How to set goals for your dental practice

Dentists should not go about setting practice goals the wrong way. Involving the staff members and asking for their feedback, as well as learning from mistakes, will help dentists achieve the goals for their practices more quickly and successfully.

Nov 9th, 2017
Twiggtim

Did you read our last Staff Issues column in Dental Economics titled, “The end of the annual performance review”? Did it make you feel good and nervous at the same time? The article proposed giving up the age-old annual performance review (that’s the feel-good part). Instead, it proposed putting goal setting at the forefront of your performance management going forward (that’s the nervous part). While the shift to focusing on goals may seem daunting, it is worth it and easier than you may think.

Why goals?

The simple answer to “why goals?” is, to gain employee engagement. You can’t be a practice manager without being concerned about employee engagement.

In its research, the Gallup group created the Q12 Survey. Gallup “conducted decades of research—writing, testing, and refining thousands of question items to find the ones that would best measure employee engagement. In 1996, Gallup finalized the 12 question items that consistently and powerfully link to practice outcomes, including profitability, employee retention, productivity, safety records, and customer engagement.”1

What was number one on the list? It was, “I know what is expected of me at work.” This would seem to be a fundamental component to high performance and employee engagement. Goals, among other methods of communication about expectations, such as job descriptions, can be a good way to create that experience for employees.

Creating goals

As the manager, owner, and employer of the practice, creating goals begins with you. You must know where you want your practice to go in order to determine the best way to get there. Therefore, you need to carefully analyze your practice to determine what needs to be improved.

Once that’s accomplished, you must tie your overall practice goals to individual employee goals at each level of the practice. This is commonly referred to as “cascading goals,” a process that integrates goal-setting activities at all organizational levels while pointing to the goals outlined at the highest level. As goals cascade downward, they become more narrowly focused to allow for specific objectives to be defined.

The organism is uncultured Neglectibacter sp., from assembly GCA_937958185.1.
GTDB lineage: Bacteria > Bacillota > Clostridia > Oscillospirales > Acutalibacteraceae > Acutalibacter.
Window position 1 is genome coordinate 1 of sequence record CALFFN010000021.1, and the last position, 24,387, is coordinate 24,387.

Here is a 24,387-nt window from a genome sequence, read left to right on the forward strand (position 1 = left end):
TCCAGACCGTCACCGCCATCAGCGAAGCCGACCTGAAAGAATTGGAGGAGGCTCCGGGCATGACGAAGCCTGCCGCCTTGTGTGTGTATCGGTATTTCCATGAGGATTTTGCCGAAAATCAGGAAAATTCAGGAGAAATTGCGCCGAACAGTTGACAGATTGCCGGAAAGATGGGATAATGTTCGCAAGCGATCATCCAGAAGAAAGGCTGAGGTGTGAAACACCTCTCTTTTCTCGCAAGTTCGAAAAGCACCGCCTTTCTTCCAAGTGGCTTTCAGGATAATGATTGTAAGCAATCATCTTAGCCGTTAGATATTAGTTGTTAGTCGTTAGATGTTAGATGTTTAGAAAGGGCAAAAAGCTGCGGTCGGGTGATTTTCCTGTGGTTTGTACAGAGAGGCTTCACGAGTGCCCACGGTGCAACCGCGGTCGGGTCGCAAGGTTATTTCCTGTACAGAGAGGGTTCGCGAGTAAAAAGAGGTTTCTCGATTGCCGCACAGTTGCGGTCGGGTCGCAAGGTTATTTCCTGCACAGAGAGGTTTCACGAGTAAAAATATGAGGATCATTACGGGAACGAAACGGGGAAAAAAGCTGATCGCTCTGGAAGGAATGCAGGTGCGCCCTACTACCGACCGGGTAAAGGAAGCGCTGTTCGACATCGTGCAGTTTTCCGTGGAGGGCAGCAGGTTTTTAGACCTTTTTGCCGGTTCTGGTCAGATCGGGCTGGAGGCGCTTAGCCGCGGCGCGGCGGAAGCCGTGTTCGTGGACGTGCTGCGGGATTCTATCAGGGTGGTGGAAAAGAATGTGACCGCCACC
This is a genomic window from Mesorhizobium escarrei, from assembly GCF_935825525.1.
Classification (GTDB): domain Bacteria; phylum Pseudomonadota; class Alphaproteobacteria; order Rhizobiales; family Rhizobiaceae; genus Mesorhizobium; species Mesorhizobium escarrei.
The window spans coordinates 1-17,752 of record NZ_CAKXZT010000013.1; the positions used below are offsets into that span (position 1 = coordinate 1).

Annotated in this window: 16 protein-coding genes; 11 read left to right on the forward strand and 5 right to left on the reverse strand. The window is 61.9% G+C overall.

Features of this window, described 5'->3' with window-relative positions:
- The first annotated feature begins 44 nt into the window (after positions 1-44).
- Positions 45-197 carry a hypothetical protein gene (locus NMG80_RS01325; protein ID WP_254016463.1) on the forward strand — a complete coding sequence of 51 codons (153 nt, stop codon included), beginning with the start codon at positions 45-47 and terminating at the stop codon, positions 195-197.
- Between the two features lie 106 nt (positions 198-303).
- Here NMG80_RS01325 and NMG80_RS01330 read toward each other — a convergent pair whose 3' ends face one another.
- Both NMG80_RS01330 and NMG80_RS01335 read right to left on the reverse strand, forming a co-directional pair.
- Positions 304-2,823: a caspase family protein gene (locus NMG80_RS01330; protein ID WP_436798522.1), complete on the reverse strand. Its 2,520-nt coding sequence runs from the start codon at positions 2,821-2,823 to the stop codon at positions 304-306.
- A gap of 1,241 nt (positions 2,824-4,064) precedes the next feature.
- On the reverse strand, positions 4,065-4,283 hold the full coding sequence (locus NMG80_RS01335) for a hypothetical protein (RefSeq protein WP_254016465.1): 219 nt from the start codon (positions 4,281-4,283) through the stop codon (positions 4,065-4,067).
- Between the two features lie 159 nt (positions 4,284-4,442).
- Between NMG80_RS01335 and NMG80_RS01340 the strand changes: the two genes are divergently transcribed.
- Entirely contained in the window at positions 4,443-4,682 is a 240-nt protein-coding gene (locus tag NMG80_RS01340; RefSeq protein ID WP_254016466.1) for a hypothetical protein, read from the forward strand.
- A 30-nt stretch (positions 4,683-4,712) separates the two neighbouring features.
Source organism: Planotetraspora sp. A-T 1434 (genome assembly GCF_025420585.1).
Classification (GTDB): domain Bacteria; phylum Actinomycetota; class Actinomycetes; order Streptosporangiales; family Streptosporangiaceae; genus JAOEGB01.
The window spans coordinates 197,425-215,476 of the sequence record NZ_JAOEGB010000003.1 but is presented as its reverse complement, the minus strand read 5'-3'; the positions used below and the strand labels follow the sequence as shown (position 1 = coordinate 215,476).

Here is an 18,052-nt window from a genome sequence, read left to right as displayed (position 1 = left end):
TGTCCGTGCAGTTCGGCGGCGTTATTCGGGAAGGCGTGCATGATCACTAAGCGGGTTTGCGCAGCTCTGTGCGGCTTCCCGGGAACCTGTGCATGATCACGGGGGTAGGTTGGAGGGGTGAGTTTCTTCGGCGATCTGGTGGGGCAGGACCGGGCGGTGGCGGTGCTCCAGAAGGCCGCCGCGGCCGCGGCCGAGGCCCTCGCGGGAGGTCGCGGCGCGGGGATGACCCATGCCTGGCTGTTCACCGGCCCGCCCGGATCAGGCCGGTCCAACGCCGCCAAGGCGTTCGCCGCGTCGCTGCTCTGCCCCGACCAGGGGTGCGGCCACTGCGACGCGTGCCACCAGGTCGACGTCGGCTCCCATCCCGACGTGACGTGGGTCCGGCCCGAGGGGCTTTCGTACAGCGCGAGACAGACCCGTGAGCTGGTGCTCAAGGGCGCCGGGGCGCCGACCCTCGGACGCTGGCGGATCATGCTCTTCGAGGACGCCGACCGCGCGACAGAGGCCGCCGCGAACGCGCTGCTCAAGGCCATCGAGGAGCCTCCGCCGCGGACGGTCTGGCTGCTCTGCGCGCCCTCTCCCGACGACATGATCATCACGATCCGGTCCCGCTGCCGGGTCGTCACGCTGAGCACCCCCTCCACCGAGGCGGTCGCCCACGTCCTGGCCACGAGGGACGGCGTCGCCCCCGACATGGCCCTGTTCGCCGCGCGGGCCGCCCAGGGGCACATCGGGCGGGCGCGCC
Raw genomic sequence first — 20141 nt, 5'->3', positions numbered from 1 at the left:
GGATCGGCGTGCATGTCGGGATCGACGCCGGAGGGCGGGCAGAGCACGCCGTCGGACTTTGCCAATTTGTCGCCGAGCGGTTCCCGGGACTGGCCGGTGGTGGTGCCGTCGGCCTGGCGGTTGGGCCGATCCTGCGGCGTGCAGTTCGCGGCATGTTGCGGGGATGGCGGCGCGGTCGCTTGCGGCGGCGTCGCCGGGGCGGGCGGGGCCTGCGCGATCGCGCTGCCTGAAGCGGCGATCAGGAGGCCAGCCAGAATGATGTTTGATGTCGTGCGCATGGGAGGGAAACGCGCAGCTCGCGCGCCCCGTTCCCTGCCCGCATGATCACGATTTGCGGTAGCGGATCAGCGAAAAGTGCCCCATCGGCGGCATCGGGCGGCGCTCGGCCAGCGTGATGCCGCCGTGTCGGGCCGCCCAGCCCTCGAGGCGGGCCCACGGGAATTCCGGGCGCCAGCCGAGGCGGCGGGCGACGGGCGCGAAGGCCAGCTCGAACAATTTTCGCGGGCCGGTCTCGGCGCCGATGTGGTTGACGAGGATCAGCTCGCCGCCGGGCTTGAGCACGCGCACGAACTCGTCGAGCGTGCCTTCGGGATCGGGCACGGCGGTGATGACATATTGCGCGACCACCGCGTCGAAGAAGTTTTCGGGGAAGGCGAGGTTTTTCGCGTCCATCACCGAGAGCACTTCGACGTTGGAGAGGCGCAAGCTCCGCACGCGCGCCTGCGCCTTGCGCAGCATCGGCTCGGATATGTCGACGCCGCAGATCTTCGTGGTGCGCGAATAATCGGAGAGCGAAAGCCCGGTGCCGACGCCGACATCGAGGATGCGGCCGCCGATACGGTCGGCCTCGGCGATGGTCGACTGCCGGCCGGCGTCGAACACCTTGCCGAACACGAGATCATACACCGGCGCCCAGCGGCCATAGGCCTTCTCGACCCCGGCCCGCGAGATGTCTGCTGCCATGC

You want everyone, in their own way, to work toward achieving the goals you’ve established at the executive level. For example, if your goal is to increase business by 10%, what specific things can each employee do or accomplish to make that goal a reality?

Writing goals

How you write and communicate goals can be critical to whether or not they will be achieved. A goal that is misunderstood will not be effective, and an overly ambitious goal will hinder motivation. It’s important that the goals be SMART—specific, measurable, attainable, relevant, and time bound.

Becoming comfortable with establishing SMART goals will take some practice. For simplification, think of SMART goals as specifying who, what, where, when, and why, as well as creating shared understanding and expectations.

Pitfalls to avoid

  • Consider an employee’s total set of goals. While each individual goal may be achievable, you may be assigning an employee more goals than he or she can reasonably be expected to successfully complete.


  • Don’t create a situation in which safety, ethics, or morals could be compromised to achieve a goal. Be sure that employees know you don’t want them to take shortcuts (cheat), which can be dangerous, to achieve goals.


  • Don’t create goals that are so narrowly defined that employees miss the bigger picture.


  • While goals should be time bound, don’t make the timeline inappropriately short. Short-term goals encourage short-term thinking.


  • Think about whether a goal will influence risk taking. Define acceptable levels of risk. You don’t want employees to take too much risk and put the organization or themselves in harm’s way.


Conclusion

The process of creating and writing goals to increase performance management is a shift worth taking.But, poorly written goals will not help your organization or employees get better. They will hinder performance on all levels, not to mention be potentially damaging along the way. Start slowly in this process and see how it goes. Ask for feedback from your employees, learn from your mistakes, and enhance your process before proceeding too far.

REFERENCE

1. How were Gallup’s Q12 survey questions developed? Q12Gallup website. https://q12.gallup.com/help/en-us/Answers/164468. Accessed September 29, 2017.


Tim Twigg is the president of Bent Ericksen & Associates and Rebecca Boartfield is an HR compliance consultant. For more than 30 years, the company has been a leading authority in human resources and personnel issues, helping dentists successfully deal with ever-changing and complex labor laws. To receive a complimentary copy of the company’s quarterly newsletter or to learn more, call (800) 679-2760 or visit bentericksen.com.

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